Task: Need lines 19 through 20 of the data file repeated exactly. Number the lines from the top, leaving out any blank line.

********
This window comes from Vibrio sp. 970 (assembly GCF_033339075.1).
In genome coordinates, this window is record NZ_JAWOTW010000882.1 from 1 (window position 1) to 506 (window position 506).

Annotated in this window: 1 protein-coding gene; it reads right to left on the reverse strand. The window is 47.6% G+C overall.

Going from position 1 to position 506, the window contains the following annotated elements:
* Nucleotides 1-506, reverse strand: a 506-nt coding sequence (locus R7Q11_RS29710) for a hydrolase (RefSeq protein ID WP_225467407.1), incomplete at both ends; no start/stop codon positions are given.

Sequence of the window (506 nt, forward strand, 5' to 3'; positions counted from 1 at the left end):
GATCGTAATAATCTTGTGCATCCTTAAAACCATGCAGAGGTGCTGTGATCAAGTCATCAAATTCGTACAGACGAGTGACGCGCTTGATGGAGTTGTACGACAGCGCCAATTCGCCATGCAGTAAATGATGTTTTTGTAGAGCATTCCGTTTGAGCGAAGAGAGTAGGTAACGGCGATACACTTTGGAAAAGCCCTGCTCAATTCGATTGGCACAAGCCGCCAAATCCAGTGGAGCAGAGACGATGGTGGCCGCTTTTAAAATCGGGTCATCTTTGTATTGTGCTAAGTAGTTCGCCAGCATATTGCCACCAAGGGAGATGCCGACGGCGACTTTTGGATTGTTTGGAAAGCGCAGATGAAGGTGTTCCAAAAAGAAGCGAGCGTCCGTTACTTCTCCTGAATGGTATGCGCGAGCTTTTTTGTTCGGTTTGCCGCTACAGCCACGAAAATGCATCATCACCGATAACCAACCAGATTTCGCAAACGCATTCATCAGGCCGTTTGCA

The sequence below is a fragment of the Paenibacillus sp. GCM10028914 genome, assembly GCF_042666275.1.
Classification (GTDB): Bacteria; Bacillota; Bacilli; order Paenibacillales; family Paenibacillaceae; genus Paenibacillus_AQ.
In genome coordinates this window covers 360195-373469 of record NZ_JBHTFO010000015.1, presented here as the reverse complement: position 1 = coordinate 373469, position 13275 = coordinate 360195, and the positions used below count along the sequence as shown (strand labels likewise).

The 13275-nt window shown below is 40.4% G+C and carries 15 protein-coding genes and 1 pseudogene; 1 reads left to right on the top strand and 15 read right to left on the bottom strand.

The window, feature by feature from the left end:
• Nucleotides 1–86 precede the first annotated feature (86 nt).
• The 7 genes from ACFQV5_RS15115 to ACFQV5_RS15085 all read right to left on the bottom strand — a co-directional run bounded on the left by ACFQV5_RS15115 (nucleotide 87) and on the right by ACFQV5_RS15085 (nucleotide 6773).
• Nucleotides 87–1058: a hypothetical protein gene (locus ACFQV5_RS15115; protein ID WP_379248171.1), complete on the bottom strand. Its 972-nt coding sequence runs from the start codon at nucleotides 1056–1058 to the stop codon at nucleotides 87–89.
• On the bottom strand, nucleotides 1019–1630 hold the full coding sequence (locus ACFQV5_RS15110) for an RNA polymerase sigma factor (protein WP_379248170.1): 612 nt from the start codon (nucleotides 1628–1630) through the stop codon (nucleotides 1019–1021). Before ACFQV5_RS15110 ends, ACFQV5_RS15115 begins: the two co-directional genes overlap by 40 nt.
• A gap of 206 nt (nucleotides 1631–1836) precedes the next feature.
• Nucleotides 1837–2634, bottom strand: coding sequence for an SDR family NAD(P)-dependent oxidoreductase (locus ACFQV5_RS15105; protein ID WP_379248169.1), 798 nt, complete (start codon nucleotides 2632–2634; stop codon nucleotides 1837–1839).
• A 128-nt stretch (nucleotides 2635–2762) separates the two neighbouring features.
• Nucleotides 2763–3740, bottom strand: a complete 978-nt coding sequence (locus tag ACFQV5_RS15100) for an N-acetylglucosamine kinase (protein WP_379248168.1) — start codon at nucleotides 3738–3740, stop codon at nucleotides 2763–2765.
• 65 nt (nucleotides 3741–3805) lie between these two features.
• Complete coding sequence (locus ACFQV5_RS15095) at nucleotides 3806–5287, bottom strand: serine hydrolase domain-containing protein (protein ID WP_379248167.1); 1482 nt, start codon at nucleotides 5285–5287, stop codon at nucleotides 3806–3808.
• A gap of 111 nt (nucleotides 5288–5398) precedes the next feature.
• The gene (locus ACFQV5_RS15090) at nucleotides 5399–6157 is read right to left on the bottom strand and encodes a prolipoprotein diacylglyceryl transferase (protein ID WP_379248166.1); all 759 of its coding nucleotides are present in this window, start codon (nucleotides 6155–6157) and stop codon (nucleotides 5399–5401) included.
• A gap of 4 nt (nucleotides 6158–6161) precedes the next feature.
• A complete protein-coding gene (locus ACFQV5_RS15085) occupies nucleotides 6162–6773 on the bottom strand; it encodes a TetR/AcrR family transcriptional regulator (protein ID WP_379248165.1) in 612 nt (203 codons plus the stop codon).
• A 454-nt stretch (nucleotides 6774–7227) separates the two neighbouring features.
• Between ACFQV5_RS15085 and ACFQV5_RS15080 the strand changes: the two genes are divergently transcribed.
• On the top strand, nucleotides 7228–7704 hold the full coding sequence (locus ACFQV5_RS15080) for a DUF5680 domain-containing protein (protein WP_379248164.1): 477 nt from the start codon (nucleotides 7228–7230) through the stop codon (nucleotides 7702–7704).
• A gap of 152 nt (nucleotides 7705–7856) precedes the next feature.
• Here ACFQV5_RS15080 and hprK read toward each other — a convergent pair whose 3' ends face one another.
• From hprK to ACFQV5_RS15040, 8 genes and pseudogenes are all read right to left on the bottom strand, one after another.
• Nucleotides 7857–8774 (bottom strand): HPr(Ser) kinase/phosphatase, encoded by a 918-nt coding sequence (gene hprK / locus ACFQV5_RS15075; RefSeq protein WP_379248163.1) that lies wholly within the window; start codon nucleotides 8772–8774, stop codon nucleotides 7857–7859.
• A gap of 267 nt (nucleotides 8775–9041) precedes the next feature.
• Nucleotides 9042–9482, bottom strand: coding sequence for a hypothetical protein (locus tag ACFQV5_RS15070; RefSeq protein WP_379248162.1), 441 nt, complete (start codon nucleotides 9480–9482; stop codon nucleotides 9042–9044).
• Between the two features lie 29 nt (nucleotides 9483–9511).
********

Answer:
• A 128-nt stretch (nucleotides 2635–2762) separates the two neighbouring features.
• Nucleotides 2763–3740, bottom strand: a complete 978-nt coding sequence (locus tag ACFQV5_RS15100) for an N-acetylglucosamine kinase (protein WP_379248168.1) — start codon at nucleotides 3738–3740, stop codon at nucleotides 2763–2765.